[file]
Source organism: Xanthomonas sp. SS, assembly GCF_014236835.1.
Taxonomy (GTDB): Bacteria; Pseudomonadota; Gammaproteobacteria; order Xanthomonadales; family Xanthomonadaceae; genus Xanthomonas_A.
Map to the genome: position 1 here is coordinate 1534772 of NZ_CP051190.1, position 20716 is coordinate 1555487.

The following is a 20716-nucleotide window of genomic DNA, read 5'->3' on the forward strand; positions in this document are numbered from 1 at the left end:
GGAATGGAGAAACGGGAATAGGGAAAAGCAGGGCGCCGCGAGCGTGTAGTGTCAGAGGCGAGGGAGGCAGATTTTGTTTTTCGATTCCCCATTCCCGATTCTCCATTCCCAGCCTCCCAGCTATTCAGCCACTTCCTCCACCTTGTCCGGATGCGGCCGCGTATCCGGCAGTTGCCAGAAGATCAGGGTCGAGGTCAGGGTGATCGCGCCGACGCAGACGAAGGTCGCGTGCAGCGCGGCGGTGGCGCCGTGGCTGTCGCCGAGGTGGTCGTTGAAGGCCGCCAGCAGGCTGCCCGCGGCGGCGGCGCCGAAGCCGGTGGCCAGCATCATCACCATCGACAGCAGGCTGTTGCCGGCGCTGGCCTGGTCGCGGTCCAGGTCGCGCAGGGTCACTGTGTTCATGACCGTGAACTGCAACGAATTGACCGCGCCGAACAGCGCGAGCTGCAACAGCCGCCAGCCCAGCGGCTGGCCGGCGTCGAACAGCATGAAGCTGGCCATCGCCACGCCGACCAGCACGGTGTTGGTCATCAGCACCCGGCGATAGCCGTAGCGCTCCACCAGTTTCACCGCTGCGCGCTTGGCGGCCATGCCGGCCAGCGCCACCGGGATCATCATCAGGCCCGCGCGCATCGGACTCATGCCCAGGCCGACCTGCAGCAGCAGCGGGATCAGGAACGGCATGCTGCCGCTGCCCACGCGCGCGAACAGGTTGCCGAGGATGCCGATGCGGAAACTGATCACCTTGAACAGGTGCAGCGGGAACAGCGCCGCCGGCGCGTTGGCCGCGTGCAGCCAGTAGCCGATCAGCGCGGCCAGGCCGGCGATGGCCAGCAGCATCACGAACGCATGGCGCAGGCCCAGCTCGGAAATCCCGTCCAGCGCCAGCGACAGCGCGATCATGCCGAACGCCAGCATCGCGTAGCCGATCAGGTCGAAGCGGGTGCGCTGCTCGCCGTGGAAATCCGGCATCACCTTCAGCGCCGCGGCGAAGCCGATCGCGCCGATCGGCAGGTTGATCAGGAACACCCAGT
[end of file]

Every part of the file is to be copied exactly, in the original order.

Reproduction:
Source organism: Xanthomonas sp. SS, assembly GCF_014236835.1.
Taxonomy (GTDB): Bacteria; Pseudomonadota; Gammaproteobacteria; order Xanthomonadales; family Xanthomonadaceae; genus Xanthomonas_A.
Map to the genome: position 1 here is coordinate 1534772 of NZ_CP051190.1, position 20716 is coordinate 1555487.

The following is a 20716-nucleotide window of genomic DNA, read 5'->3' on the forward strand; positions in this document are numbered from 1 at the left end:
GGAATGGAGAAACGGGAATAGGGAAAAGCAGGGCGCCGCGAGCGTGTAGTGTCAGAGGCGAGGGAGGCAGATTTTGTTTTTCGATTCCCCATTCCCGATTCTCCATTCCCAGCCTCCCAGCTATTCAGCCACTTCCTCCACCTTGTCCGGATGCGGCCGCGTATCCGGCAGTTGCCAGAAGATCAGGGTCGAGGTCAGGGTGATCGCGCCGACGCAGACGAAGGTCGCGTGCAGCGCGGCGGTGGCGCCGTGGCTGTCGCCGAGGTGGTCGTTGAAGGCCGCCAGCAGGCTGCCCGCGGCGGCGGCGCCGAAGCCGGTGGCCAGCATCATCACCATCGACAGCAGGCTGTTGCCGGCGCTGGCCTGGTCGCGGTCCAGGTCGCGCAGGGTCACTGTGTTCATGACCGTGAACTGCAACGAATTGACCGCGCCGAACAGCGCGAGCTGCAACAGCCGCCAGCCCAGCGGCTGGCCGGCGTCGAACAGCATGAAGCTGGCCATCGCCACGCCGACCAGCACGGTGTTGGTCATCAGCACCCGGCGATAGCCGTAGCGCTCCACCAGTTTCACCGCTGCGCGCTTGGCGGCCATGCCGGCCAGCGCCACCGGGATCATCATCAGGCCCGCGCGCATCGGACTCATGCCCAGGCCGACCTGCAGCAGCAGCGGGATCAGGAACGGCATGCTGCCGCTGCCCACGCGCGCGAACAGGTTGCCGAGGATGCCGATGCGGAAACTGATCACCTTGAACAGGTGCAGCGGGAACAGCGCCGCCGGCGCGTTGGCCGCGTGCAGCCAGTAGCCGATCAGCGCGGCCAGGCCGGCGATGGCCAGCAGCATCACGAACGCATGGCGCAGGCCCAGCTCGGAAATCCCGTCCAGCGCCAGCGACAGCGCGATCATGCCGAACGCCAGCATCGCGTAGCCGATCAGGTCGAAGCGGGTGCGCTGCTCGCCGTGGAAATCCGGCATCACCTTCAGCGCCGCGGCGAAGCCGATCGCGCCGATCGGCAGGTTGATCAGGAACACCCAGT